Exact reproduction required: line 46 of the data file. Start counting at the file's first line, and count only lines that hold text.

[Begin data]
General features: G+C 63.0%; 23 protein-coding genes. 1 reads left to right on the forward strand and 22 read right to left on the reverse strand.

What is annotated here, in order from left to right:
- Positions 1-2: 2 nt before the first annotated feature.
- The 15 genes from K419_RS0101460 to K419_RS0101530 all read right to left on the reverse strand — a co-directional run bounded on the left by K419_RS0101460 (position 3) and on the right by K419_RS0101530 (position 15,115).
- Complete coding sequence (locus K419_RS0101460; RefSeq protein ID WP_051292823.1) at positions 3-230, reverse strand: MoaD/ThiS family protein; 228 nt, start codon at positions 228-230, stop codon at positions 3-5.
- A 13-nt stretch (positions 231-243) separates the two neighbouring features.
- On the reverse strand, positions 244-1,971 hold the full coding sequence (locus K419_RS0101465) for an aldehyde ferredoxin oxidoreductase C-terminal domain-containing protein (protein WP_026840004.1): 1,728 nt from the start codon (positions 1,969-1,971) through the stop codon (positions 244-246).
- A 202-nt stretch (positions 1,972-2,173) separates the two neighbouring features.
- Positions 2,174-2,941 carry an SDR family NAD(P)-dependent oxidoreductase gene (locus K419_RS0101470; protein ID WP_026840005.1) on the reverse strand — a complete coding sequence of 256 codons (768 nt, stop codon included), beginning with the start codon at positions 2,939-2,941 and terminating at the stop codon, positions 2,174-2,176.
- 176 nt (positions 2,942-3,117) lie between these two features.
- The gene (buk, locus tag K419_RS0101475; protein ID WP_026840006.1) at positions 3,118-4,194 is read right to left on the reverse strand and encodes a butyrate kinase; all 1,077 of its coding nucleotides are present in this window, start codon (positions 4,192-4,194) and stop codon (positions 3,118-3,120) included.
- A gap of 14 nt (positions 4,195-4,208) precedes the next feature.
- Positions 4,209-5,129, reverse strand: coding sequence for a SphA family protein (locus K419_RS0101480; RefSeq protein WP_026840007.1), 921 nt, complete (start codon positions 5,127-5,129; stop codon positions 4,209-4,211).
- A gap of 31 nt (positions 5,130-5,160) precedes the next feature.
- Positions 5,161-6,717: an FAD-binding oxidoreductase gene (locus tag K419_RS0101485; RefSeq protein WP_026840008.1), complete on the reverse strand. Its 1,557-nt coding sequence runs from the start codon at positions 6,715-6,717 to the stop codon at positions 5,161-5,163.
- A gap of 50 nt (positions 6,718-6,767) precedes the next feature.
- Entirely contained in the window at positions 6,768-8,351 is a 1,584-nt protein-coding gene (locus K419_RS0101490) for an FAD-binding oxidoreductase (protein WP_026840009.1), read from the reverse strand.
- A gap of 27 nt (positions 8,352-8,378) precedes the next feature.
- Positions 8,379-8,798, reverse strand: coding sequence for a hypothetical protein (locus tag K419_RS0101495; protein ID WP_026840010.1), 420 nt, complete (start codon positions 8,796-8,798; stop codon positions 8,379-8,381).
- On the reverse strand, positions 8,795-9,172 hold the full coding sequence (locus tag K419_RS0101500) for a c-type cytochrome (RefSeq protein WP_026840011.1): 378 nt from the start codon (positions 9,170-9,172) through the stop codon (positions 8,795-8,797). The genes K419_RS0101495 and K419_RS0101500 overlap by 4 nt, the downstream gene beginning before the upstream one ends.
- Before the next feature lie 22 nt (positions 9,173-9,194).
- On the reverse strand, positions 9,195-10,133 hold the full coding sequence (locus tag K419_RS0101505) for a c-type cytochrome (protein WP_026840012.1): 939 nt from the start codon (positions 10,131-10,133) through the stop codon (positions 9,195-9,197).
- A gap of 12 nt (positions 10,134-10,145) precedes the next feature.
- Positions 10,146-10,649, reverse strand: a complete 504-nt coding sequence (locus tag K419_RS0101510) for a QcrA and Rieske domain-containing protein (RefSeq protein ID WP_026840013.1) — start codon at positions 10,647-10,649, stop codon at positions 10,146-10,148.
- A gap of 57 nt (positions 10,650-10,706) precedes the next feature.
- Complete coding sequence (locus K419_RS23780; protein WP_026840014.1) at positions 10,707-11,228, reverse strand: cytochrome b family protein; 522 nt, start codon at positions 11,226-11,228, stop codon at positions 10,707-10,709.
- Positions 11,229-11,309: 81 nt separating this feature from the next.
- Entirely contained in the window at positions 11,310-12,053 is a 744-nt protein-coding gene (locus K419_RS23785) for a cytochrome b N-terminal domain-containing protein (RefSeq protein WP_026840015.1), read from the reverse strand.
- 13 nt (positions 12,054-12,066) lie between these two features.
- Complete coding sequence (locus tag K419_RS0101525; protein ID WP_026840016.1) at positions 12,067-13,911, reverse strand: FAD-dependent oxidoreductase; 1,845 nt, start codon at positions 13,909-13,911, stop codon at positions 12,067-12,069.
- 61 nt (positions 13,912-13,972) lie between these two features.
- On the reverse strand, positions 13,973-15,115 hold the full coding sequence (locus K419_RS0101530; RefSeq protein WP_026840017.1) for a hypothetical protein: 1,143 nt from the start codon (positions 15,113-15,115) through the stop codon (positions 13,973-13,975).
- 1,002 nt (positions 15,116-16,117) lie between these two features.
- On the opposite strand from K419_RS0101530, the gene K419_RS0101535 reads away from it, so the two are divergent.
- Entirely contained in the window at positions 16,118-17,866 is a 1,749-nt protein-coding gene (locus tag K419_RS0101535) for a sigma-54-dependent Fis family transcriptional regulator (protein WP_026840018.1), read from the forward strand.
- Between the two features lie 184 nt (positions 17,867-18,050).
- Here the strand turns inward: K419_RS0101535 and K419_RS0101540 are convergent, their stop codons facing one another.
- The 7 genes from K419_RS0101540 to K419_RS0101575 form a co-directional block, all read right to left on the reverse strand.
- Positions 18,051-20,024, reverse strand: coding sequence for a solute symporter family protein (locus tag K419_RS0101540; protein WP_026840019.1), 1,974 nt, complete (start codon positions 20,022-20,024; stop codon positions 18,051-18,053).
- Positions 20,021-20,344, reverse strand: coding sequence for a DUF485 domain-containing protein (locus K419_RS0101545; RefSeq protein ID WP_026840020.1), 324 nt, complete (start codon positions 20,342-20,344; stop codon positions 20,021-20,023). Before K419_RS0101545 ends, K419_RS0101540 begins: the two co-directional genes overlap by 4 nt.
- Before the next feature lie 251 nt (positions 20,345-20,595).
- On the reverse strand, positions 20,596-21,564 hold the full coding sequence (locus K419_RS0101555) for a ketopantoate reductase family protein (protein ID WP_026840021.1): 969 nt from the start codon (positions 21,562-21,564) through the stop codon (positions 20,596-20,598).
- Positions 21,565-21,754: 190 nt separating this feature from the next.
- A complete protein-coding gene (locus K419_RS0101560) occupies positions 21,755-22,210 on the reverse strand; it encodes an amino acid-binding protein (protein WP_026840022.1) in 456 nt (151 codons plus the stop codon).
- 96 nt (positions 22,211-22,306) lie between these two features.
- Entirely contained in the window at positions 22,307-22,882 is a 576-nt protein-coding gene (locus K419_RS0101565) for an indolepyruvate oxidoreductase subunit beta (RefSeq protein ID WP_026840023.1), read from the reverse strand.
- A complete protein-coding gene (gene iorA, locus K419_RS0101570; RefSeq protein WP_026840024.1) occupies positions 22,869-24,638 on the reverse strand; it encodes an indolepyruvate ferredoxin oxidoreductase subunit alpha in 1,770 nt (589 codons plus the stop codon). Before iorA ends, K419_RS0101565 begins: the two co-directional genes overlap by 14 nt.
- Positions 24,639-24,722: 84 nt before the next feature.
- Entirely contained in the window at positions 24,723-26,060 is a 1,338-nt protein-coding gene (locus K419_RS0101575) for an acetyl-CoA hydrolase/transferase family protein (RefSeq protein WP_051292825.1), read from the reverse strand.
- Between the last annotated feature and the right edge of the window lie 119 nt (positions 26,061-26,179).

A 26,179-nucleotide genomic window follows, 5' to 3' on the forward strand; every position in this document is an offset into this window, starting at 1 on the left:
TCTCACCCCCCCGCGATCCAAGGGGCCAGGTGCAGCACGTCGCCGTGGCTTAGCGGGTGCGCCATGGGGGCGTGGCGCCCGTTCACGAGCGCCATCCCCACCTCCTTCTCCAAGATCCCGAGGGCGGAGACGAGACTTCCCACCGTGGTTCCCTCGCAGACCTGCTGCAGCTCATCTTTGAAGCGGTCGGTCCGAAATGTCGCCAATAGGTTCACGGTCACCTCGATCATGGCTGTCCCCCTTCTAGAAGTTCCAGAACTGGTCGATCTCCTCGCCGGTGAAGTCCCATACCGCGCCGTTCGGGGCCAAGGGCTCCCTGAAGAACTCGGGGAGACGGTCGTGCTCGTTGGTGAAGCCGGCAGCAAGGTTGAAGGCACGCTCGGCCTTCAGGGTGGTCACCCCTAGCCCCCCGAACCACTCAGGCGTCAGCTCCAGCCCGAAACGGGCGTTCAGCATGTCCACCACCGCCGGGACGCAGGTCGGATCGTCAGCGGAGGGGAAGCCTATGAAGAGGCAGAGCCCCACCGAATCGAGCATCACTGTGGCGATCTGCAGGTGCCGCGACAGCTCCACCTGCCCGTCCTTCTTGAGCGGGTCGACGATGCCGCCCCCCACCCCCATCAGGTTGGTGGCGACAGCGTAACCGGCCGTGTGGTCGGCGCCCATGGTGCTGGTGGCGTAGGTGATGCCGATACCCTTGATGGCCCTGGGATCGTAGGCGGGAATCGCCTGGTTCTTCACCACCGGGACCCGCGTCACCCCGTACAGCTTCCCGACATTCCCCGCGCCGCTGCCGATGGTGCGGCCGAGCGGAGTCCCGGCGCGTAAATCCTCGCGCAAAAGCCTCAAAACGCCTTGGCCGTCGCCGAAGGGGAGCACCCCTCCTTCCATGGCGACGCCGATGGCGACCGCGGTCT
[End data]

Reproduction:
- Entirely contained in the window at positions 22,307-22,882 is a 576-nt protein-coding gene (locus K419_RS0101565) for an indolepyruvate oxidoreductase subunit beta (RefSeq protein ID WP_026840023.1), read from the reverse strand.